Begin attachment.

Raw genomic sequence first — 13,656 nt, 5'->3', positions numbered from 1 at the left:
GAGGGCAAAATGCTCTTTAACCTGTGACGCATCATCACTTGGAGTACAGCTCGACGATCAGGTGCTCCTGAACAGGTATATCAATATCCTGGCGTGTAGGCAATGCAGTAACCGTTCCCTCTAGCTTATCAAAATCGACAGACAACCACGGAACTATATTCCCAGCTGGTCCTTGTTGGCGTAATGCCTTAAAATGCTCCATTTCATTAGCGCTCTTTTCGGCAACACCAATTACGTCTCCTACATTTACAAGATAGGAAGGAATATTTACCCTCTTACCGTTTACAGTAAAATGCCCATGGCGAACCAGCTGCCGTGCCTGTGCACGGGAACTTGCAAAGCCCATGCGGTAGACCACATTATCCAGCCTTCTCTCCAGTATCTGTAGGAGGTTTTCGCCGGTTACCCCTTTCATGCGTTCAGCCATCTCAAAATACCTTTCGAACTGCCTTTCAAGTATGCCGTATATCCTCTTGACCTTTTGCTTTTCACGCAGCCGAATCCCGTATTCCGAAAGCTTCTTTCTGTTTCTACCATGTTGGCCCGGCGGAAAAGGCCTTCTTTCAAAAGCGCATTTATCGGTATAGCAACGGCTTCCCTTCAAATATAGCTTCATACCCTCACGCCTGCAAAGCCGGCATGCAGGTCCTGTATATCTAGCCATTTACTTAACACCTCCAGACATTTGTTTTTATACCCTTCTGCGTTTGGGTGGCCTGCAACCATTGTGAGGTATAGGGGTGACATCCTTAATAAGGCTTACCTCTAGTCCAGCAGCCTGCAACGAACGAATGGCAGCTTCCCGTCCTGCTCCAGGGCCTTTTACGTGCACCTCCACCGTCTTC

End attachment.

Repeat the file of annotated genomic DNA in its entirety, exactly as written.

Raw genomic sequence first — 13,656 nt, 5'->3', positions numbered from 1 at the left:
GAGGGCAAAATGCTCTTTAACCTGTGACGCATCATCACTTGGAGTACAGCTCGACGATCAGGTGCTCCTGAACAGGTATATCAATATCCTGGCGTGTAGGCAATGCAGTAACCGTTCCCTCTAGCTTATCAAAATCGACAGACAACCACGGAACTATATTCCCAGCTGGTCCTTGTTGGCGTAATGCCTTAAAATGCTCCATTTCATTAGCGCTCTTTTCGGCAACACCAATTACGTCTCCTACATTTACAAGATAGGAAGGAATATTTACCCTCTTACCGTTTACAGTAAAATGCCCATGGCGAACCAGCTGCCGTGCCTGTGCACGGGAACTTGCAAAGCCCATGCGGTAGACCACATTATCCAGCCTTCTCTCCAGTATCTGTAGGAGGTTTTCGCCGGTTACCCCTTTCATGCGTTCAGCCATCTCAAAATACCTTTCGAACTGCCTTTCAAGTATGCCGTATATCCTCTTGACCTTTTGCTTTTCACGCAGCCGAATCCCGTATTCCGAAAGCTTCTTTCTGTTTCTACCATGTTGGCCCGGCGGAAAAGGCCTTCTTTCAAAAGCGCATTTATCGGTATAGCAACGGCTTCCCTTCAAATATAGCTTCATACCCTCACGCCTGCAAAGCCGGCATGCAGGTCCTGTATATCTAGCCATTTACTTAACACCTCCAGACATTTGTTTTTATACCCTTCTGCGTTTGGGTGGCCTGCAACCATTGTGAGGTATAGGGGTGACATCCTTAATAAGGCTTACCTCTAGTCCAGCAGCCTGCAACGAACGAATGGCAGCTTCCCGTCCTGCTCCAGGGCCTTTTACGTGCACCTCCACCGTCTTC